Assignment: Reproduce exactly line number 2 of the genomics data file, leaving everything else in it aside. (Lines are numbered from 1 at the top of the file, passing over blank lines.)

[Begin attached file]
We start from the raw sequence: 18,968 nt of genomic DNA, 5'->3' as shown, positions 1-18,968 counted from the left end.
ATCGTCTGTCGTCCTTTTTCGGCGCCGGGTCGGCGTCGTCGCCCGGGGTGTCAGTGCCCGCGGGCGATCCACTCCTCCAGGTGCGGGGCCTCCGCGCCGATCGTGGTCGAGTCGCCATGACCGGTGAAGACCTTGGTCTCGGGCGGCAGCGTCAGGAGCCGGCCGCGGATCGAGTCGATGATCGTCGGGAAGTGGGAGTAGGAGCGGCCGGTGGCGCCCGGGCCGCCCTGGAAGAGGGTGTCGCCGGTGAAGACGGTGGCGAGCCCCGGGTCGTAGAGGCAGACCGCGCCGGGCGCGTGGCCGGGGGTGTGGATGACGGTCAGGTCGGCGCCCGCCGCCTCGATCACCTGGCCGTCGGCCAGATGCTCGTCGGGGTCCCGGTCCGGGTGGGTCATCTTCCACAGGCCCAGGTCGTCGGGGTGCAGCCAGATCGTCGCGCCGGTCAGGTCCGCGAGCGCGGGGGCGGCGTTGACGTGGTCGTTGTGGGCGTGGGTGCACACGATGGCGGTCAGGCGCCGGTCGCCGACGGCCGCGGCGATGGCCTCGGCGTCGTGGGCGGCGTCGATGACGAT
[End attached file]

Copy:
ATCGTCTGTCGTCCTTTTTCGGCGCCGGGTCGGCGTCGTCGCCCGGGGTGTCAGTGCCCGCGGGCGATCCACTCCTCCAGGTGCGGGGCCTCCGCGCCGATCGTGGTCGAGTCGCCATGACCGGTGAAGACCTTGGTCTCGGGCGGCAGCGTCAGGAGCCGGCCGCGGATCGAGTCGATGATCGTCGGGAAGTGGGAGTAGGAGCGGCCGGTGGCGCCCGGGCCGCCCTGGAAGAGGGTGTCGCCGGTGAAGACGGTGGCGAGCCCCGGGTCGTAGAGGCAGACCGCGCCGGGCGCGTGGCCGGGGGTGTGGATGACGGTCAGGTCGGCGCCCGCCGCCTCGATCACCTGGCCGTCGGCCAGATGCTCGTCGGGGTCCCGGTCCGGGTGGGTCATCTTCCACAGGCCCAGGTCGTCGGGGTGCAGCCAGATCGTCGCGCCGGTCAGGTCCGCGAGCGCGGGGGCGGCGTTGACGTGGTCGTTGTGGGCGTGGGTGCACACGATGGCGGTCAGGCGCCGGTCGCCGACGGCCGCGGCGATGGCCTCGGCGTCGTGGGCGGCGTCGATGACGAT